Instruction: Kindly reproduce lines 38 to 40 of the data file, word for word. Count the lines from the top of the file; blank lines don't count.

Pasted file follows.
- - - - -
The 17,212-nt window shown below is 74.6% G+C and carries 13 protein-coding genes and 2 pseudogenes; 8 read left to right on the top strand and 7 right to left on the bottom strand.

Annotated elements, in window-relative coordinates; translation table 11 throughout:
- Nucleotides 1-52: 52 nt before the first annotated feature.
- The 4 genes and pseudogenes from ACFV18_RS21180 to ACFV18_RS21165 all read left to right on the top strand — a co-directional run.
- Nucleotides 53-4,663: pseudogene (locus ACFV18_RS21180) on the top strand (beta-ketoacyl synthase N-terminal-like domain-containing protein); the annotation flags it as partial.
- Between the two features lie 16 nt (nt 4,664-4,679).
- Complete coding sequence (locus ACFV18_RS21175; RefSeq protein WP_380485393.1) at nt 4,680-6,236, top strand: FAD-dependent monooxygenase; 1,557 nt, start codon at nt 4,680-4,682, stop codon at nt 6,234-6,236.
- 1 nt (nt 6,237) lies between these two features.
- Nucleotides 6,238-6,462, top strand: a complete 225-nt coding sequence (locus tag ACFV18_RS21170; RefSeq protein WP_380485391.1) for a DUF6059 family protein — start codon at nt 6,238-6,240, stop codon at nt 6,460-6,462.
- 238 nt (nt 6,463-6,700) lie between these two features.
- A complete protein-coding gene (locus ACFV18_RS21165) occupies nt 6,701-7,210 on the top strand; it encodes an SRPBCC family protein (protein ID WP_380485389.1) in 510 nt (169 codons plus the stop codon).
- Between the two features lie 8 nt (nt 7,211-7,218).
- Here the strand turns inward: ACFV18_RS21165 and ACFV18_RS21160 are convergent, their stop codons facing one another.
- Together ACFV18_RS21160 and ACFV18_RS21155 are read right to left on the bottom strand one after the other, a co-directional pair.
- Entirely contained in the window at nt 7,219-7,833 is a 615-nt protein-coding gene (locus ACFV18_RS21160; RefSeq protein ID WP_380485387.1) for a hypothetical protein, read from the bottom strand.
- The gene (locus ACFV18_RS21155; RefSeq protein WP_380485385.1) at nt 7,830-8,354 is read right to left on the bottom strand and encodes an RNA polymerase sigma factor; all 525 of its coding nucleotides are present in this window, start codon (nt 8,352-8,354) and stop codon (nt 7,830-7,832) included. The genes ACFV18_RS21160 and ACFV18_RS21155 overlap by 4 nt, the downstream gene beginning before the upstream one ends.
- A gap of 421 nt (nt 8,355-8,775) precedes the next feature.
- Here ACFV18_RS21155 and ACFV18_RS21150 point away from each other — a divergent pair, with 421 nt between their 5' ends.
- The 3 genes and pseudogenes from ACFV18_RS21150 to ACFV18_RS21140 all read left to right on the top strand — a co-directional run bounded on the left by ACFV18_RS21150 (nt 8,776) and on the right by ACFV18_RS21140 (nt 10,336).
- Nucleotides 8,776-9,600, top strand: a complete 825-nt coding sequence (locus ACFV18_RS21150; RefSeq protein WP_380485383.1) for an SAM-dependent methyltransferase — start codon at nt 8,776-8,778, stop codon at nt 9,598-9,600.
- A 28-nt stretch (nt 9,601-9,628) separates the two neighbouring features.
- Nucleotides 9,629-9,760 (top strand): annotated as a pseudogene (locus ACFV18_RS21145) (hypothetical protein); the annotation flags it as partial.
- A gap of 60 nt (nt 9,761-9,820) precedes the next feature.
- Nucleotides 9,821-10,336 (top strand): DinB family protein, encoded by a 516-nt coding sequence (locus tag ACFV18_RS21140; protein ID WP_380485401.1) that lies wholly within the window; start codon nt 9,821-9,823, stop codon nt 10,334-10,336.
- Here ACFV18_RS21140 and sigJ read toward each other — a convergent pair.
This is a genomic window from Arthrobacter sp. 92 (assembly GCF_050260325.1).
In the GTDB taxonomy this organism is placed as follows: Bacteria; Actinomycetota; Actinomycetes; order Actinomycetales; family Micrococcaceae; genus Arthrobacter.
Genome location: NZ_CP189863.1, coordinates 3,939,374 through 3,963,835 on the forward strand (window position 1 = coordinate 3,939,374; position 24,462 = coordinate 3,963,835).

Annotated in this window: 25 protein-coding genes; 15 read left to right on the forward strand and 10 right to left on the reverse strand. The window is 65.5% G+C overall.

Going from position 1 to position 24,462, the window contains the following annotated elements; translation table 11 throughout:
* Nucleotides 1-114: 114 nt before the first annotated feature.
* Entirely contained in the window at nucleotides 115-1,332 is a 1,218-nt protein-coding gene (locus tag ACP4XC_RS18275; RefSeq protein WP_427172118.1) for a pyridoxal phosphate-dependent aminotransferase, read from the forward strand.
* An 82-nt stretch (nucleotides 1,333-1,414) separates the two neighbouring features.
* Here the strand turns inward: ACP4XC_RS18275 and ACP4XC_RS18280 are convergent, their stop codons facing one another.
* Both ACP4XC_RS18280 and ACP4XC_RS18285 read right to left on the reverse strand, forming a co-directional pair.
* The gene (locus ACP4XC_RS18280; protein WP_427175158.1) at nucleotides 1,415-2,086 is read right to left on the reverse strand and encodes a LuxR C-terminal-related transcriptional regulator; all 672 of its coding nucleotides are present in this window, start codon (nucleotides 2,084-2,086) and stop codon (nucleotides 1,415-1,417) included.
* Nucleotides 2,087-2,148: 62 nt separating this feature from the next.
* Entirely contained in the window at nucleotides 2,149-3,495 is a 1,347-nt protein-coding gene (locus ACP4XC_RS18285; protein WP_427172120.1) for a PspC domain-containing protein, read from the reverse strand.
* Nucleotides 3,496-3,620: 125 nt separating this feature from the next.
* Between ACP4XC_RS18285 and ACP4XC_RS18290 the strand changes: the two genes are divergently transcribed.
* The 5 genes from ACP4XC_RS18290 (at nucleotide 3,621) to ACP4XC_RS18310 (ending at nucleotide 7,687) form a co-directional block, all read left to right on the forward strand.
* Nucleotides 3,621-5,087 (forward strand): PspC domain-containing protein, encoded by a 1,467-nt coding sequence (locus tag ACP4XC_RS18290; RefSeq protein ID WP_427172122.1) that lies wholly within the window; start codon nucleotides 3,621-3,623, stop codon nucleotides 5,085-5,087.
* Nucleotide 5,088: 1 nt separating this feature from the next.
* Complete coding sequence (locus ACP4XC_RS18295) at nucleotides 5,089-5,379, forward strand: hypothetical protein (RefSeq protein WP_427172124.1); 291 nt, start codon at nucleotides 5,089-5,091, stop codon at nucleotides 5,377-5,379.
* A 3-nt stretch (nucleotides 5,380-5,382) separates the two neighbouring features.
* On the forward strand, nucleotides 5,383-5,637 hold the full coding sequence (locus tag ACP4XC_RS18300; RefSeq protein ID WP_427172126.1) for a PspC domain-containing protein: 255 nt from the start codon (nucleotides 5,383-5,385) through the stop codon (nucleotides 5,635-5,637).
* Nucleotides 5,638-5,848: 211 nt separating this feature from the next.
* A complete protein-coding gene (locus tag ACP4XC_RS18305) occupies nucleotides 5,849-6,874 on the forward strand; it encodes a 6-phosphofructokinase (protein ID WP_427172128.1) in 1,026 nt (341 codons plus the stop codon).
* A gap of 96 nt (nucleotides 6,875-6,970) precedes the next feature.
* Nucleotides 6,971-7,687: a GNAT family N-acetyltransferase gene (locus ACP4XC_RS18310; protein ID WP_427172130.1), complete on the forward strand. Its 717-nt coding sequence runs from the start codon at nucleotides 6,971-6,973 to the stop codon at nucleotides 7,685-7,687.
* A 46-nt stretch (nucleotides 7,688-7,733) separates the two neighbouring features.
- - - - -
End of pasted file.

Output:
* Entirely contained in the window at nucleotides 2,149-3,495 is a 1,347-nt protein-coding gene (locus ACP4XC_RS18285; protein WP_427172120.1) for a PspC domain-containing protein, read from the reverse strand.
* Nucleotides 3,496-3,620: 125 nt separating this feature from the next.
* Between ACP4XC_RS18285 and ACP4XC_RS18290 the strand changes: the two genes are divergently transcribed.